A: I know for sure that when a woman is healthy and happy, she can take better care of her family.
Q: What are the top 3 things that you do to stay healthy?
A: I walk or do pilates or yoga.
I drink a lot of water.
And, I eat what I want although I try to eat fresh and organic whenever possible.
Q: What do you believe is the secret to finding the right person and maintaining a long term, good relationship?
A: I believe the secret to finding the right person is firstly, being open to meeting them and secondly having a lot in common or complimenting each other. Your life partner needs to be your lover but also your best friend. I believe that healthy relationships are sustained with a healthy dose of communication, shared interests, mutual respect, give and take, and lots of laughter and shared memories.
Q: How do you respond to the question “How has having a child changed your life?”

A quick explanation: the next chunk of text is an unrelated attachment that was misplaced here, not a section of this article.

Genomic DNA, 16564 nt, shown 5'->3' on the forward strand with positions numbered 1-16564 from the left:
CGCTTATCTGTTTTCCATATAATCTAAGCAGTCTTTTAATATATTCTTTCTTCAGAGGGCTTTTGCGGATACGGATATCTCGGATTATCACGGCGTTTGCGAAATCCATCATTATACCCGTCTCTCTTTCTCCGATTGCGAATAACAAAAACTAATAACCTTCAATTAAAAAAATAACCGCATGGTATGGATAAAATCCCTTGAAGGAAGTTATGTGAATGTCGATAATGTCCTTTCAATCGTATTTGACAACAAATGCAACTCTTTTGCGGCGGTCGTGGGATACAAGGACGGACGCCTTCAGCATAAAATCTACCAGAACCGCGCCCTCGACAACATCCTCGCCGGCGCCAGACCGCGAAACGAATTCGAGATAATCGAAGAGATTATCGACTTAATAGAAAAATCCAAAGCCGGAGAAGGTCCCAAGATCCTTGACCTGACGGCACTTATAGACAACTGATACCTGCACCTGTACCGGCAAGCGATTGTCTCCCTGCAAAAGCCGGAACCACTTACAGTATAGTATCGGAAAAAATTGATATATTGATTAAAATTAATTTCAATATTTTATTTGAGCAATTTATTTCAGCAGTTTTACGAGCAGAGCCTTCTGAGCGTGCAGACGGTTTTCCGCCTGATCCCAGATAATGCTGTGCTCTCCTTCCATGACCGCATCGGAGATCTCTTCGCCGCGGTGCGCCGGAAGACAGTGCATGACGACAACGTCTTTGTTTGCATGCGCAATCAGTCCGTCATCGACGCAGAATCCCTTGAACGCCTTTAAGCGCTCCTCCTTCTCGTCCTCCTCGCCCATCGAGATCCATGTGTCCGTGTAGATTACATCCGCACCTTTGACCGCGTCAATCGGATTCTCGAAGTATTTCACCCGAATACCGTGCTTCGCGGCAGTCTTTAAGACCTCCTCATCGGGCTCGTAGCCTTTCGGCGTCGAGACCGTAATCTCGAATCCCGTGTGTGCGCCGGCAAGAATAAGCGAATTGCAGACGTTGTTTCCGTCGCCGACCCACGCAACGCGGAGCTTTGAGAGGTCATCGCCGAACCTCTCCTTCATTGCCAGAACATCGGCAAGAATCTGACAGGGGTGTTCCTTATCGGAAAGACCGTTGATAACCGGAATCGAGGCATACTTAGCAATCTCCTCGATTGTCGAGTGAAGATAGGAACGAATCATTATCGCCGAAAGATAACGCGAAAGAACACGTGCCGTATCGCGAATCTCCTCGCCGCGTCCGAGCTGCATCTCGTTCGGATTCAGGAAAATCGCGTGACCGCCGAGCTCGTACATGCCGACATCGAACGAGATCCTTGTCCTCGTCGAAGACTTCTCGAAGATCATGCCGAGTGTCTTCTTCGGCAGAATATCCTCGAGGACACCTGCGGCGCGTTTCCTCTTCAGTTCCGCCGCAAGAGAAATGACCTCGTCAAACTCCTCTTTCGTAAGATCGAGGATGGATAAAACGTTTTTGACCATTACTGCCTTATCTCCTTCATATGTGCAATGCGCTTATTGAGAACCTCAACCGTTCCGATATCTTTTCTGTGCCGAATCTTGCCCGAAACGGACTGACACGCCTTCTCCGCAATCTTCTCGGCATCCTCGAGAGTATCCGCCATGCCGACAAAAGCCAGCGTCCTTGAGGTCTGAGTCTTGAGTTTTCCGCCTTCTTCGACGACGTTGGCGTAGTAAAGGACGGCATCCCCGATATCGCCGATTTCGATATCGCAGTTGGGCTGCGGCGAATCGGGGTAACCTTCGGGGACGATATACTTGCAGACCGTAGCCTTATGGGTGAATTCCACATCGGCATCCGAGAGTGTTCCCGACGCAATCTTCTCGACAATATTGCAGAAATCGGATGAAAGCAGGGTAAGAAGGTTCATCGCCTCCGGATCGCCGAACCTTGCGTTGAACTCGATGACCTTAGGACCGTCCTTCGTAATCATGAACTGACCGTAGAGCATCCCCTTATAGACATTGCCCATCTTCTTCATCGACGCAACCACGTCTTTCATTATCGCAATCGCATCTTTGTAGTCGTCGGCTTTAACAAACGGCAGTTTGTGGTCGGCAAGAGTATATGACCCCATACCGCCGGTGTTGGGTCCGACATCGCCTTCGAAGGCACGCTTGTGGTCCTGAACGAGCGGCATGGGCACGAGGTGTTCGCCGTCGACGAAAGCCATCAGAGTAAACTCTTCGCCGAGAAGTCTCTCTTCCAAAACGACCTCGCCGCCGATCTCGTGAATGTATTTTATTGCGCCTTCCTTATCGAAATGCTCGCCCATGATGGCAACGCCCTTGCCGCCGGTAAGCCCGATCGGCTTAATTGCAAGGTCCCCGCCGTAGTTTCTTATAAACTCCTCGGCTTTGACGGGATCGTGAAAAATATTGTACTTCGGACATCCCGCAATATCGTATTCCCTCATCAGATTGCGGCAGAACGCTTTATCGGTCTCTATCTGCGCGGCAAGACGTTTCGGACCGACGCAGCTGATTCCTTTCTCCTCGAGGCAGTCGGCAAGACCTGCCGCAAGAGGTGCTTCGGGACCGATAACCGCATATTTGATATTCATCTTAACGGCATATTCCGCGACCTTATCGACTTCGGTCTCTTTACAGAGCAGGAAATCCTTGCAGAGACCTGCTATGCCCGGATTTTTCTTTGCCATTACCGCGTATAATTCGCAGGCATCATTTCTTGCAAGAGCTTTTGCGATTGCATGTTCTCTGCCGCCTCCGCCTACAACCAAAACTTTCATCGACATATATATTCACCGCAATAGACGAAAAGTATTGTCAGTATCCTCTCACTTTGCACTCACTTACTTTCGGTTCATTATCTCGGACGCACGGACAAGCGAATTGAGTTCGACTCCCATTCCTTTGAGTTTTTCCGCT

A: Having children has made me a better person and a better citizen. I grew up with younger sisters and lots of pets and was responsible and nurturing in that sense, but having children made me more concerned about the larger community around me. If my child is going to be breathing this air and playing with these kids, well of course we need to take care of everyone and everything around us. Moreover, having children has made me want to be a better model for my kids- more organized, less frantic, more present, grounded and at peace. I suppose it’s a lot to ask myself to completely transform into a calmer, less overwhelmed version of myself overnight, but hey, it doesn’t hurt to try.
Q: Which book(s) has had the most significant impact on your life and why?
A: I would say Eckhart Tolle’s A New Earth: Awakening to Your Life’s Purpose has had tremendous impact on my life in that it has helped me to move through the dark periods in my life and clarified my convictions as it relates to why we need to change the status quo of what is going on in our society. I also love Mitten Strings for God: Reflections for Mothers in a Hurry. While the working mother balance act is a daily struggle for me- this book offers simple activities and life lessons to slow down and stay present through our children’s lives while satisfying the personal at the same time.